This Day in Jewish History: Bob Dylan Goes Electric

On July 25th, 1965, Bob Dylan, the 24-year-old idol of the American folk-music scene, plugged in a Fender Stratocaster guitar and flabbergasted the audience

David Green
David B. Green
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Joan Baez and Bob Dylan in Washington, D.C. in 1963.
Joan Baez and Bob Dylan in Washington, D.C. in 1963.Credit: Rowland Scherman
David Green
David B. Green

July 25, 1965, was the day that Bob Dylan, the 24-year-old idol of the American folk-music scene, plugged in a Fender Stratocaster guitar and flabbergasted the audience at the Newport Folk Festival with an all-electric set. The audience reaction was emotional and loud, but even today, 49 years later, witnesses cannot agree on whether listeners were booing or cheering, and if the former, whether it was because they were angry at Dylan for going electric, for the poor sound quality or because the set was so short.

That year marked Dylan’s third straight appearance at the Newport, Rhode Island, music festival, an event that had been founded in 1959. In 1963, Dylan performed “Blowin’ in the Wind” together with Joan Baez; Peter, Paul and Mary and others, and the following year he sang “With God On Our Side” and “Mr. Tambourine Man” — all quite acoustically. In fact, just a day earlier, on Saturday, July 24, he had participated in a ballad workshop, accompanying himself on acoustic guitar and harmonica in a three-song set,.

That night, however, he decided, apparently on a whim, that the following day’s gig was going to be with amplified instruments.

Secret rehearsal

Dylan quickly organized a five-man band, turning first to Al Kooper and Mike Bloomfield. Both Kooper, on organ, and blues guitarist Bloomfield had joined Dylan in June for the recording of “Like a Rolling Stone,” which had been released the week before the festival. Dylan asked Bloomfield to line up the remaining musicians, and the latter recruited two colleagues from the Paul Butterfield Blues Band, drummer Sam Lay and bassist Jerome Arnold, as well as a high-school friend, Barry Goldberg, for keyboard. Late that night, the ad hoc ensemble assembled at the home of festival founder and producer George Wein for a secret rehearsal.

The following evening, Dylan and company came on stage after traditional musician Cousin Emmy and the New Lost City Ramblers, who ended their set with “Turkey in the Straw.” Though allocated 45 minutes of playing time, they had sufficed to prepare only three songs: “Maggie’s Farm,” “Rolling Stone” and “Phantom Engineer,” an early version of “It Takes a Lot to Laugh, It Takes a Train to Cry.”

Aside from its brevity, the set had technical problems, and much of the audience seemed to respond with boos. But the audience also begged for an encore. (Sound mixer Joe Boyd, later a legendary record producer, recalled that, at an outdoor show, “a crowd shouting ‘more, more, more’ at the end of Dylan’s three songs sounded very much like booing.”)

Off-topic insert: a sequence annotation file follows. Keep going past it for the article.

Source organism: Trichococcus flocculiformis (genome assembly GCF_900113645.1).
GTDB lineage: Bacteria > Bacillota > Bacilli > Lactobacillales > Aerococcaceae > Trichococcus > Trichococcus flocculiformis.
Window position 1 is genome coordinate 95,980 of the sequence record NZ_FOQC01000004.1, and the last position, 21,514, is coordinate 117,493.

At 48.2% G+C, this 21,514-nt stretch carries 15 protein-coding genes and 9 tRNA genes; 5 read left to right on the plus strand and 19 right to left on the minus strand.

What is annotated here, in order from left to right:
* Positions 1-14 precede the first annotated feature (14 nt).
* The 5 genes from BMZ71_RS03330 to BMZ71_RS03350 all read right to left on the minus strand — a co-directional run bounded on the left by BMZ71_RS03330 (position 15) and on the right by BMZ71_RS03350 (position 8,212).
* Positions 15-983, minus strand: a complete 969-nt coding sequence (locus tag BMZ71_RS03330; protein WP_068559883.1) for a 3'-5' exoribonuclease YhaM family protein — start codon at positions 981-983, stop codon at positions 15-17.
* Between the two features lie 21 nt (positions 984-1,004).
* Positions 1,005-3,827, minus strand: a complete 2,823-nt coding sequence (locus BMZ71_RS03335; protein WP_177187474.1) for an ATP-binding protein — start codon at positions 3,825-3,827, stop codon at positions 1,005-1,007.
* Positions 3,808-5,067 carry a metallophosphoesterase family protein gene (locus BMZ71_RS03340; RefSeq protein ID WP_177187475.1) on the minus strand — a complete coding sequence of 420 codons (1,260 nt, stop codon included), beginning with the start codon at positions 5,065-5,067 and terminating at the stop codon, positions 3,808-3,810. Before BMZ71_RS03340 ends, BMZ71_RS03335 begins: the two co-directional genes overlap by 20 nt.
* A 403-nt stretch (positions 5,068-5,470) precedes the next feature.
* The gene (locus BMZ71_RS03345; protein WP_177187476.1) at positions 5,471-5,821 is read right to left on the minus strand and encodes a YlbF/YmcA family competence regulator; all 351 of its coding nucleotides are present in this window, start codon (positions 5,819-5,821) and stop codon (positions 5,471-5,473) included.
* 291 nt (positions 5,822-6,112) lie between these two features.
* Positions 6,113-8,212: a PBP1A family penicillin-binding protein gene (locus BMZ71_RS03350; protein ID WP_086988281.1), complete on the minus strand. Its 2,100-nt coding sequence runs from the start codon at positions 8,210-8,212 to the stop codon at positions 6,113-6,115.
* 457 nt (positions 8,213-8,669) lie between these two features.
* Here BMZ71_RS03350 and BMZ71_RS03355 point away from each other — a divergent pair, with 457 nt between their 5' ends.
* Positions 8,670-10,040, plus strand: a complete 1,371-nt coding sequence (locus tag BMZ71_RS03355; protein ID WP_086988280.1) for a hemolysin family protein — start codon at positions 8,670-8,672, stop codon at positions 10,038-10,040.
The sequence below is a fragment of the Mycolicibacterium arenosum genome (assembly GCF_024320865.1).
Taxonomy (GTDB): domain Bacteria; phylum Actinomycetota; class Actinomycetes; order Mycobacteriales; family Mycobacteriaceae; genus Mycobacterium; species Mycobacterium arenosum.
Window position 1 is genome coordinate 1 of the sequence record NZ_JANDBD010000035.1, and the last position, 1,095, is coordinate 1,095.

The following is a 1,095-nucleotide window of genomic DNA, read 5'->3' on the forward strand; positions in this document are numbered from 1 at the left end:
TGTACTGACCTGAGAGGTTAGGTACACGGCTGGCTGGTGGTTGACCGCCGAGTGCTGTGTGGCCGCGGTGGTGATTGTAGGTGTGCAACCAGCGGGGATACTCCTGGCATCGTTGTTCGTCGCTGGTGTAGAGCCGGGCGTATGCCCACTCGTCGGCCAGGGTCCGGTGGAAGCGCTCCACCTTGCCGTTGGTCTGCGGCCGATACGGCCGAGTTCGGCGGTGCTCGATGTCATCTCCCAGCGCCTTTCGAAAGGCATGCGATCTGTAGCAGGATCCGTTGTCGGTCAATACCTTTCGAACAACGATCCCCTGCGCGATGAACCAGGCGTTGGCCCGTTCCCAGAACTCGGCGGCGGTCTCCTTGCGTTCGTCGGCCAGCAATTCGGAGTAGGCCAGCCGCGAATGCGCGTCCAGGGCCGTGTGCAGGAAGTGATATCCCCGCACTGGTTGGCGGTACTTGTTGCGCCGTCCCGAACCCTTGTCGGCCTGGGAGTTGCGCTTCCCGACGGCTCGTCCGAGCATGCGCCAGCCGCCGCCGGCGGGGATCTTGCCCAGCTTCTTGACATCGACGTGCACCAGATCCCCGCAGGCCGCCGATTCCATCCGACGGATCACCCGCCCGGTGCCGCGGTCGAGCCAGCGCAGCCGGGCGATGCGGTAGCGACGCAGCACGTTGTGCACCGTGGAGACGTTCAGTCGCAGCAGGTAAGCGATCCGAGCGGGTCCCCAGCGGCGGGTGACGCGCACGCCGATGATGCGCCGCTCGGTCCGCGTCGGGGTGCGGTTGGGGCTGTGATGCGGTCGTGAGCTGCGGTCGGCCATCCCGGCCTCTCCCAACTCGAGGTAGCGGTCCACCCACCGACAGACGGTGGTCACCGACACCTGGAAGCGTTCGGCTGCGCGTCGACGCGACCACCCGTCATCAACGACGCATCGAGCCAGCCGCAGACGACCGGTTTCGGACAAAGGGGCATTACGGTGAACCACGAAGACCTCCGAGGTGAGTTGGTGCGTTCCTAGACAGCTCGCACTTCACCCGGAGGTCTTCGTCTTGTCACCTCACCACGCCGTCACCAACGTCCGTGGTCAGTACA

The evening’s emcee, Peter Yarrow, called a reluctant Dylan back to the stage. He delivered two more songs, accompanying himself on acoustic guitar: “Mr. Tambourine Man” and “It’s All Over Now, Baby Blue.” He then left the stage — and didn’t return to Newport until 2002.

The audience at the Newport Folk Festival, July 2010.Credit: Wikimedia Commons

Judas redux

But that was only the beginning of plugged-in Dylan.

A month later, he performed at New York’s Forest Hills Stadium. Two of the musicians accompanying him that evening, Robbie Robertson and Levon Helm, were members of a band called the Hawks, which in its full complement became his very electric backup band during his world tour over the next year. The Hawks, of course, later became known as The Band.

It was in that tour, during a show in Manchester, England the following May, that several fans assailed Dylan verbally, calling him “Judas.” The always gracious Dylan responded by saying, “I don’t believe you, you’re a liar,” before ordering the band to play the next number “f---ing loud.”

Later he thought to put things into perspective. In a 2012 interview with Rolling Stone, the artist formerly known as Robert Allen Zimmerman responded to charges that lyrics to some of his songs bore uncanny resemblance to the work of other authors by suggesting that those accusing him of plagiarism “are the same people that tried to pin the name Judas on me [in 1966]. Judas, the most hated name in human history! If you think you’ve been called a bad name, try to work your way out from under that. Yeah, and for what? For playing an electric guitar? As if that is in some kind of way equitable to betraying our Lord and delivering him up to be crucified.”

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